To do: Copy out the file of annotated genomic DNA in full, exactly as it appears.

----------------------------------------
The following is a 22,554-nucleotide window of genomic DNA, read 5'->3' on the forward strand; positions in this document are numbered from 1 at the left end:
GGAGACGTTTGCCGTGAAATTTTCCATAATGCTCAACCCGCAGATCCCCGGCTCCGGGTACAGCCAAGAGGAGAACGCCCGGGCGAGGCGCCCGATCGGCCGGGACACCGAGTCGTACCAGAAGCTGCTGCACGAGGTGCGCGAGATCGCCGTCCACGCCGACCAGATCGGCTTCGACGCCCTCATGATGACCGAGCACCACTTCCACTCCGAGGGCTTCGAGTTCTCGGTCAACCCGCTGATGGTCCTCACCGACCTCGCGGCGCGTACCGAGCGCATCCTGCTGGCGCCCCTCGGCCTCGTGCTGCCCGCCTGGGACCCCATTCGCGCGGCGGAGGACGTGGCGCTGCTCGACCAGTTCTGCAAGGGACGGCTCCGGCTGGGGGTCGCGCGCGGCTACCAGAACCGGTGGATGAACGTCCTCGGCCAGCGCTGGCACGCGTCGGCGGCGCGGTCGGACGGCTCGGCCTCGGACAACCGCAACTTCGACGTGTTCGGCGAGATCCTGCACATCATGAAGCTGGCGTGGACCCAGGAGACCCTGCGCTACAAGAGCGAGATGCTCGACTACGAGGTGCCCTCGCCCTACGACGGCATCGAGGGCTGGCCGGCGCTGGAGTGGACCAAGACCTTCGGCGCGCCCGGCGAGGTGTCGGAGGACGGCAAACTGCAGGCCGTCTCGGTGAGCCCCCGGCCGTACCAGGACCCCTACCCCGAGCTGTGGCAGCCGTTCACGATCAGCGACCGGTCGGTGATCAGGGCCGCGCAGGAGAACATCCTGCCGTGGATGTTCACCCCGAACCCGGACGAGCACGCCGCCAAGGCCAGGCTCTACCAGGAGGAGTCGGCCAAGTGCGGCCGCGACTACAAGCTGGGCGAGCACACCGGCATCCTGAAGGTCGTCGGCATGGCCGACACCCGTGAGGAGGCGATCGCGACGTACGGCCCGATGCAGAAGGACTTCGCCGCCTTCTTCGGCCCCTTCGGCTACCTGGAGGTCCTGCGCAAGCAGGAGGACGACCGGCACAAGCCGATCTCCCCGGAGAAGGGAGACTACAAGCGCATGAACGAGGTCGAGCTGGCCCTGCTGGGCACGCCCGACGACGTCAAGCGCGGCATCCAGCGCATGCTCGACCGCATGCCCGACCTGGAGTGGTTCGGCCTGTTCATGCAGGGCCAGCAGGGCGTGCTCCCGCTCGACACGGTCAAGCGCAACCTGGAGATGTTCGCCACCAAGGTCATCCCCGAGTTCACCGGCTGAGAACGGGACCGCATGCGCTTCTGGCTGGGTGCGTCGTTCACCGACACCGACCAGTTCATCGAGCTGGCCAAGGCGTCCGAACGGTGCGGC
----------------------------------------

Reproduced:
The following is a 22,554-nucleotide window of genomic DNA, read 5'->3' on the forward strand; positions in this document are numbered from 1 at the left end:
GGAGACGTTTGCCGTGAAATTTTCCATAATGCTCAACCCGCAGATCCCCGGCTCCGGGTACAGCCAAGAGGAGAACGCCCGGGCGAGGCGCCCGATCGGCCGGGACACCGAGTCGTACCAGAAGCTGCTGCACGAGGTGCGCGAGATCGCCGTCCACGCCGACCAGATCGGCTTCGACGCCCTCATGATGACCGAGCACCACTTCCACTCCGAGGGCTTCGAGTTCTCGGTCAACCCGCTGATGGTCCTCACCGACCTCGCGGCGCGTACCGAGCGCATCCTGCTGGCGCCCCTCGGCCTCGTGCTGCCCGCCTGGGACCCCATTCGCGCGGCGGAGGACGTGGCGCTGCTCGACCAGTTCTGCAAGGGACGGCTCCGGCTGGGGGTCGCGCGCGGCTACCAGAACCGGTGGATGAACGTCCTCGGCCAGCGCTGGCACGCGTCGGCGGCGCGGTCGGACGGCTCGGCCTCGGACAACCGCAACTTCGACGTGTTCGGCGAGATCCTGCACATCATGAAGCTGGCGTGGACCCAGGAGACCCTGCGCTACAAGAGCGAGATGCTCGACTACGAGGTGCCCTCGCCCTACGACGGCATCGAGGGCTGGCCGGCGCTGGAGTGGACCAAGACCTTCGGCGCGCCCGGCGAGGTGTCGGAGGACGGCAAACTGCAGGCCGTCTCGGTGAGCCCCCGGCCGTACCAGGACCCCTACCCCGAGCTGTGGCAGCCGTTCACGATCAGCGACCGGTCGGTGATCAGGGCCGCGCAGGAGAACATCCTGCCGTGGATGTTCACCCCGAACCCGGACGAGCACGCCGCCAAGGCCAGGCTCTACCAGGAGGAGTCGGCCAAGTGCGGCCGCGACTACAAGCTGGGCGAGCACACCGGCATCCTGAAGGTCGTCGGCATGGCCGACACCCGTGAGGAGGCGATCGCGACGTACGGCCCGATGCAGAAGGACTTCGCCGCCTTCTTCGGCCCCTTCGGCTACCTGGAGGTCCTGCGCAAGCAGGAGGACGACCGGCACAAGCCGATCTCCCCGGAGAAGGGAGACTACAAGCGCATGAACGAGGTCGAGCTGGCCCTGCTGGGCACGCCCGACGACGTCAAGCGCGGCATCCAGCGCATGCTCGACCGCATGCCCGACCTGGAGTGGTTCGGCCTGTTCATGCAGGGCCAGCAGGGCGTGCTCCCGCTCGACACGGTCAAGCGCAACCTGGAGATGTTCGCCACCAAGGTCATCCCCGAGTTCACCGGCTGAGAACGGGACCGCATGCGCTTCTGGCTGGGTGCGTCGTTCACCGACACCGACCAGTTCATCGAGCTGGCCAAGGCGTCCGAACGGTGCGGC